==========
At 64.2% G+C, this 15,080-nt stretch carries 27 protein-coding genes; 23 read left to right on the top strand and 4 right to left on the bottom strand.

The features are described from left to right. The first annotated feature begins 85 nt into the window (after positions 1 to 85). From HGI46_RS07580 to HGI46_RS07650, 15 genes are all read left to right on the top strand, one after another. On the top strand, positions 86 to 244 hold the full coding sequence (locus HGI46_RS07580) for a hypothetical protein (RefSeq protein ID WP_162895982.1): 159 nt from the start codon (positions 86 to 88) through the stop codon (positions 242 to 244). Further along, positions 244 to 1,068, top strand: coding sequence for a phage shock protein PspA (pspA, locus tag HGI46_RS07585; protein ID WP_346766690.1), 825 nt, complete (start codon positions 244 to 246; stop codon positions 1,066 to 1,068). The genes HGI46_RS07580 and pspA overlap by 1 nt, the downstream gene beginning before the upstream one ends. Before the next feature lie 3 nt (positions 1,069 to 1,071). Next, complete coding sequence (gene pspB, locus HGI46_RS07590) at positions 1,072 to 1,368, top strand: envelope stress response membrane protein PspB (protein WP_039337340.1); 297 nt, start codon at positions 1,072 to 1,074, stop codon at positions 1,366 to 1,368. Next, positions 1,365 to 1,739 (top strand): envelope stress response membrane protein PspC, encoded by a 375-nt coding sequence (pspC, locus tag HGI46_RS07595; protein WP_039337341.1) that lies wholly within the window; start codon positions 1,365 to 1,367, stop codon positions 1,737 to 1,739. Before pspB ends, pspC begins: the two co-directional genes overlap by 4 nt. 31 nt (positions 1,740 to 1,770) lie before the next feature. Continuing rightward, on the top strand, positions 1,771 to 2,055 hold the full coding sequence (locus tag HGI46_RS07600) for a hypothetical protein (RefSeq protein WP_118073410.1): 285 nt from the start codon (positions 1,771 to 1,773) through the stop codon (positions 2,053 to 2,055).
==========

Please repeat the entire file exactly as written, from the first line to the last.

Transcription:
At 64.2% G+C, this 15,080-nt stretch carries 27 protein-coding genes; 23 read left to right on the top strand and 4 right to left on the bottom strand.

The features are described from left to right. The first annotated feature begins 85 nt into the window (after positions 1 to 85). From HGI46_RS07580 to HGI46_RS07650, 15 genes are all read left to right on the top strand, one after another. On the top strand, positions 86 to 244 hold the full coding sequence (locus HGI46_RS07580) for a hypothetical protein (RefSeq protein ID WP_162895982.1): 159 nt from the start codon (positions 86 to 88) through the stop codon (positions 242 to 244). Further along, positions 244 to 1,068, top strand: coding sequence for a phage shock protein PspA (pspA, locus tag HGI46_RS07585; protein ID WP_346766690.1), 825 nt, complete (start codon positions 244 to 246; stop codon positions 1,066 to 1,068). The genes HGI46_RS07580 and pspA overlap by 1 nt, the downstream gene beginning before the upstream one ends. Before the next feature lie 3 nt (positions 1,069 to 1,071). Next, complete coding sequence (gene pspB, locus HGI46_RS07590) at positions 1,072 to 1,368, top strand: envelope stress response membrane protein PspB (protein WP_039337340.1); 297 nt, start codon at positions 1,072 to 1,074, stop codon at positions 1,366 to 1,368. Next, positions 1,365 to 1,739 (top strand): envelope stress response membrane protein PspC, encoded by a 375-nt coding sequence (pspC, locus tag HGI46_RS07595; protein WP_039337341.1) that lies wholly within the window; start codon positions 1,365 to 1,367, stop codon positions 1,737 to 1,739. Before pspB ends, pspC begins: the two co-directional genes overlap by 4 nt. 31 nt (positions 1,740 to 1,770) lie before the next feature. Continuing rightward, on the top strand, positions 1,771 to 2,055 hold the full coding sequence (locus tag HGI46_RS07600) for a hypothetical protein (RefSeq protein WP_118073410.1): 285 nt from the start codon (positions 1,771 to 1,773) through the stop codon (positions 2,053 to 2,055).